June 9, 2017 • Cee • Reviews

[note note_color=”#008fbf” text_color=”#ffffff”]Words in Deep Blue by Cath Crowley • June 6, 2017 • Knopf Books for Young Readers (Random House)
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Years ago, Rachel had a crush on Henry Jones. The day before she moved away, she tucked a love letter into his favorite book in his family’s bookshop. She waited. But Henry never came.

Now Rachel has returned to the city—and to the bookshop—to work alongside the boy she’d rather not see, if at all possible, for the rest of her life. But Rachel needs the distraction. Her brother drowned months ago, and she can’t feel anything anymore.

As Henry and Rachel work side by side—surrounded by books, watching love stories unfold, exchanging letters between the pages—they find hope in each other. Because life may be uncontrollable, even unbearable sometimes. But it’s possible that words, and love, and second chances are enough.[/note]


[note note_color=”#BFD1D1″ text_color=”#ffffff”]I received this book for free from Random House for review consideration. This does not affect my opinion of the book or the content of my review.[/note]

First sentence: “I open my eyes at midnight to the sound of the ocean and my brother’s breathing. “

How do you not fall in love with a book that’s a love letter to, well, books? For a book reader, it’s hard.

What you get in Words in Deep Blue are: an ode to books, characters who are constantly surrounded by books and see love bloom in front of their eyes, a love of Prufrock, letters being exchanged between pages, a childhood friends becoming more, a loss that upends an entire world, and Australian lit that will make you yearn for more.


  • It’s a love letter to books.

Words in Deep Blue is that book that eats, drinks, breathes in words and books. Readers will see it through: the characters who work and surround themselves with books; the people who visit the store, looking for long lost copy of a precious book; the people write in the margins or underline lines they love; and the people who slip love letters between the pages of the book. Books are what these characters love, and you see the extent of their love never-ending love for books.

  • People write in books and write letters that are slipped between the pages in books.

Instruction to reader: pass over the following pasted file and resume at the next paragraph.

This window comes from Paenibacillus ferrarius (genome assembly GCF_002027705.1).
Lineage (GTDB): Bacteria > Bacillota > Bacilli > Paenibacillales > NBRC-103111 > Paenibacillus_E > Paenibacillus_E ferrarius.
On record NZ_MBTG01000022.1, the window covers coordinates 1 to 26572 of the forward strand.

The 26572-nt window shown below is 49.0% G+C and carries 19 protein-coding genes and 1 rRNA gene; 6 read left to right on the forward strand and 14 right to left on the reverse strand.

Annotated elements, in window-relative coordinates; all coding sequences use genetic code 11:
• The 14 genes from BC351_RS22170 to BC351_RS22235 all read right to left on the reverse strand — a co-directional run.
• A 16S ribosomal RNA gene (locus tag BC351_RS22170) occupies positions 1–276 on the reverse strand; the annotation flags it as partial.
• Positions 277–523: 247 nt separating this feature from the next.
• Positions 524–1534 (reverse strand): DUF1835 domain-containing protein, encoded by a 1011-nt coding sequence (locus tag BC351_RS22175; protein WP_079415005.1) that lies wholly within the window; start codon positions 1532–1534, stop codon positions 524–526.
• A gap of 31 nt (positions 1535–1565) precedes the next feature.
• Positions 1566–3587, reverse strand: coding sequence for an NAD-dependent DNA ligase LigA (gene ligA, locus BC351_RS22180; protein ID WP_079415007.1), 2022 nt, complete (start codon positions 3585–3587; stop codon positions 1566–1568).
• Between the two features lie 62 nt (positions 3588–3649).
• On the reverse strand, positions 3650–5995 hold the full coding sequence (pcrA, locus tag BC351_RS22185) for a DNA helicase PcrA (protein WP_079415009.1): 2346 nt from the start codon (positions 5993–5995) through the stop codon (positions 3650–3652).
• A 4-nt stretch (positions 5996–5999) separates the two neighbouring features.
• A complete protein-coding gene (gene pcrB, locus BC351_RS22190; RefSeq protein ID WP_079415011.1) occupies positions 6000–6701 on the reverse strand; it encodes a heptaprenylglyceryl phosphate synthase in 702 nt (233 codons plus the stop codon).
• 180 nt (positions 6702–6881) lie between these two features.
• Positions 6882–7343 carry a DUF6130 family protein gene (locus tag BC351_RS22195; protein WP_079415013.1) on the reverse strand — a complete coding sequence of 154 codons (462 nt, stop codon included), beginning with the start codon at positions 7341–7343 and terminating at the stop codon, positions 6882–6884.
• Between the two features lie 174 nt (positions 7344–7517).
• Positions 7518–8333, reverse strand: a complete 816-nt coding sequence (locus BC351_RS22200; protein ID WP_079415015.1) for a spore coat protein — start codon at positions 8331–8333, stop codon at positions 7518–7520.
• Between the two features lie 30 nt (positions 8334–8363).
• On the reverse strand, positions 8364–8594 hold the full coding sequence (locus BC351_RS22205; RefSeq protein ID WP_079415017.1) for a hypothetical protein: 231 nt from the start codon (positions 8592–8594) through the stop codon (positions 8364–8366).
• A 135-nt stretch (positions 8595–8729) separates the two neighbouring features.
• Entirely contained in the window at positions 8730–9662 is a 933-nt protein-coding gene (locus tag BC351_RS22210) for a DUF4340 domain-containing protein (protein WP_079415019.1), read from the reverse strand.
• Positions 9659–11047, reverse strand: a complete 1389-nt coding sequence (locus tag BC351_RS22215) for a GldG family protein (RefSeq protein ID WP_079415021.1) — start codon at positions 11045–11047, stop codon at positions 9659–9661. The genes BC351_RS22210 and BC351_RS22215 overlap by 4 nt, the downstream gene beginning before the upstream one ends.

Howling Books has a genius idea—they created a Letter Library, where books are stored for people to write in or underline or leave love letters. You can see readers who love the same books as you; the love stories and friendships that play out between the pages of books. It’s incredibly beautiful to see connections being made because of books.

  • If you love “childhood friends becoming more” and second chances, that is Rachel and Henry.

Before Rachel moved away, she harbored a crush on her childhood friend, Henry Jones, and attempted to confess her feelings through a love letter, slipped through the pages of “The Love Song of J. Alfred Prufrock.” However, Henry never came or responded to her love letter. Years later, when Rachel returns, everything has changed.

Wow, oh wow, friends. If you’re a fan of childhood friends becoming more and second chances, Words in Deep Blue is the book for you. I thoroughly enjoyed the progression of Rachel and Henry’s friendship—from being friends to not friends to friends again to something more. It was incredibly beautiful to read because it happened so naturally. They make sense.

  • It features “The Love Song of J. Alfred Prufrock” by T.S. Eliot.

This deserves its own bullet point because I adore “The Love Song of J. Alfred Prufrock.” It’s my favorite poem ever. It invokes a lot of feeling of longing and regret that fits well in Words in Deep Blue. This poem is what convinced me to read this book.

  • It deal with a longing and dealing with grief.

Longing for a love that could’ve been, and for a loved one to still be alive. Grief of losing a loved one.

Over a year ago, Rachel lost her brother to the ocean, and she’s still grieving of her lost when she returns back to her hometown. She hasn’t told nobody that her brother has passed away, and it starts taking a toll on her. Words in Deep Blue does a beautiful portraying how lost Rachel is and how she’s having difficulty with her brother’s death. She hasn’t told anybody about it, and I loved how despite everything, she has to confide in her best friend, Henry.

  • It’s written by an Australian author.

You want read a book by an Australian author? Here you go! Words in Deep Blue is an example of Australian literature that will have you falling in love with the characters and make you yearn to read more. You’ll wanna read more Australian lit!

Should you read Words in Deep Blue? YES YES YES! As a fellow book reader, Words in Deep Blue is an absolute must! You will understand these characters’ love for books and bookstores! Fans of childhood friends-to-lovers and second chance-esque romances + “The Love Song of J. Alfred Prufrock” will enjoy this book! Everybody, go read this!


2 Responses to “REVIEW • For the Love of Prufrock (Words in Deep Blue by Cath Crowley)”

  1. Not only do I love that cover, but you have convinced me to read this one! An ode to books? I’m always in for that.

  2. I’m so glad to find people enjoying this book! I read it last year because it was published in Australia first and while it received a lot of praise Down Under, I wanted it to also receive international recognition and seeing bloggers upload their reviews and rave about it makes me so happy! Thank you for sharing and I’m so glad you enjoyed it!

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